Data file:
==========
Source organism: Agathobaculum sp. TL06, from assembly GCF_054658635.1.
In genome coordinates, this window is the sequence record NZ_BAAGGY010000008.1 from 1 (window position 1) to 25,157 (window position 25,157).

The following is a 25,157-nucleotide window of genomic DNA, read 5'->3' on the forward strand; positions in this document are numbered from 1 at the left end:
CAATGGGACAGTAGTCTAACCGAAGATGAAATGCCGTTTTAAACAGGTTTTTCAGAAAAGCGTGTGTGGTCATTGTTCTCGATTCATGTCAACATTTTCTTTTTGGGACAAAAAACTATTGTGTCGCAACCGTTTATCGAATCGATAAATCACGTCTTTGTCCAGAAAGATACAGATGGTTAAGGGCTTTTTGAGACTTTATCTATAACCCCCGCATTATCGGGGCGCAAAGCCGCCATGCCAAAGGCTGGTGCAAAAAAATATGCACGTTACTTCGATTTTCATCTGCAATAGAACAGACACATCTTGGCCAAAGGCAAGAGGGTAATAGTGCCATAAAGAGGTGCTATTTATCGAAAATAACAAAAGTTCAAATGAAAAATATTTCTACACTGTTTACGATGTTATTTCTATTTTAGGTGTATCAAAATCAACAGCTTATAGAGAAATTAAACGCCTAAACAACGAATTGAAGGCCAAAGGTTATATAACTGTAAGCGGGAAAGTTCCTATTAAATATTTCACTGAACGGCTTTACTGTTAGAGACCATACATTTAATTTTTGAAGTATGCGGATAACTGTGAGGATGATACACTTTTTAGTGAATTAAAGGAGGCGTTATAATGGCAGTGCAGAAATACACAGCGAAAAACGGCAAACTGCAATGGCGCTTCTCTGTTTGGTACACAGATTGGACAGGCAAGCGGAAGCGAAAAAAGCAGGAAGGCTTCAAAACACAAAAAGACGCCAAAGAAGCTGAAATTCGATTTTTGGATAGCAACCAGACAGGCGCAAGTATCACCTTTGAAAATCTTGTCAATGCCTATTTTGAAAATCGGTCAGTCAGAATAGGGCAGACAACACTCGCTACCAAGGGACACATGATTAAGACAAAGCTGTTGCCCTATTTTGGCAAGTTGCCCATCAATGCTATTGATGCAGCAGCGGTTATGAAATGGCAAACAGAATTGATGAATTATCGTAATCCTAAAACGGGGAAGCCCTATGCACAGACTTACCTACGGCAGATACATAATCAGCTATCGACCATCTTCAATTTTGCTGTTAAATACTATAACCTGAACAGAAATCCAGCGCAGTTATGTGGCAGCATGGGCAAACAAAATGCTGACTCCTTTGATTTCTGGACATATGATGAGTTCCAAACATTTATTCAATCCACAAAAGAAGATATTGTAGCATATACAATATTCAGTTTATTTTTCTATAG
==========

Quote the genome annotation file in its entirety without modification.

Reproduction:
Source organism: Agathobaculum sp. TL06, from assembly GCF_054658635.1.
In genome coordinates, this window is the sequence record NZ_BAAGGY010000008.1 from 1 (window position 1) to 25,157 (window position 25,157).

The following is a 25,157-nucleotide window of genomic DNA, read 5'->3' on the forward strand; positions in this document are numbered from 1 at the left end:
CAATGGGACAGTAGTCTAACCGAAGATGAAATGCCGTTTTAAACAGGTTTTTCAGAAAAGCGTGTGTGGTCATTGTTCTCGATTCATGTCAACATTTTCTTTTTGGGACAAAAAACTATTGTGTCGCAACCGTTTATCGAATCGATAAATCACGTCTTTGTCCAGAAAGATACAGATGGTTAAGGGCTTTTTGAGACTTTATCTATAACCCCCGCATTATCGGGGCGCAAAGCCGCCATGCCAAAGGCTGGTGCAAAAAAATATGCACGTTACTTCGATTTTCATCTGCAATAGAACAGACACATCTTGGCCAAAGGCAAGAGGGTAATAGTGCCATAAAGAGGTGCTATTTATCGAAAATAACAAAAGTTCAAATGAAAAATATTTCTACACTGTTTACGATGTTATTTCTATTTTAGGTGTATCAAAATCAACAGCTTATAGAGAAATTAAACGCCTAAACAACGAATTGAAGGCCAAAGGTTATATAACTGTAAGCGGGAAAGTTCCTATTAAATATTTCACTGAACGGCTTTACTGTTAGAGACCATACATTTAATTTTTGAAGTATGCGGATAACTGTGAGGATGATACACTTTTTAGTGAATTAAAGGAGGCGTTATAATGGCAGTGCAGAAATACACAGCGAAAAACGGCAAACTGCAATGGCGCTTCTCTGTTTGGTACACAGATTGGACAGGCAAGCGGAAGCGAAAAAAGCAGGAAGGCTTCAAAACACAAAAAGACGCCAAAGAAGCTGAAATTCGATTTTTGGATAGCAACCAGACAGGCGCAAGTATCACCTTTGAAAATCTTGTCAATGCCTATTTTGAAAATCGGTCAGTCAGAATAGGGCAGACAACACTCGCTACCAAGGGACACATGATTAAGACAAAGCTGTTGCCCTATTTTGGCAAGTTGCCCATCAATGCTATTGATGCAGCAGCGGTTATGAAATGGCAAACAGAATTGATGAATTATCGTAATCCTAAAACGGGGAAGCCCTATGCACAGACTTACCTACGGCAGATACATAATCAGCTATCGACCATCTTCAATTTTGCTGTTAAATACTATAACCTGAACAGAAATCCAGCGCAGTTATGTGGCAGCATGGGCAAACAAAATGCTGACTCCTTTGATTTCTGGACATATGATGAGTTCCAAACATTTATTCAATCCACAAAAGAAGATATTGTAGCATATACAATATTCAGTTTATTTTTCTATAG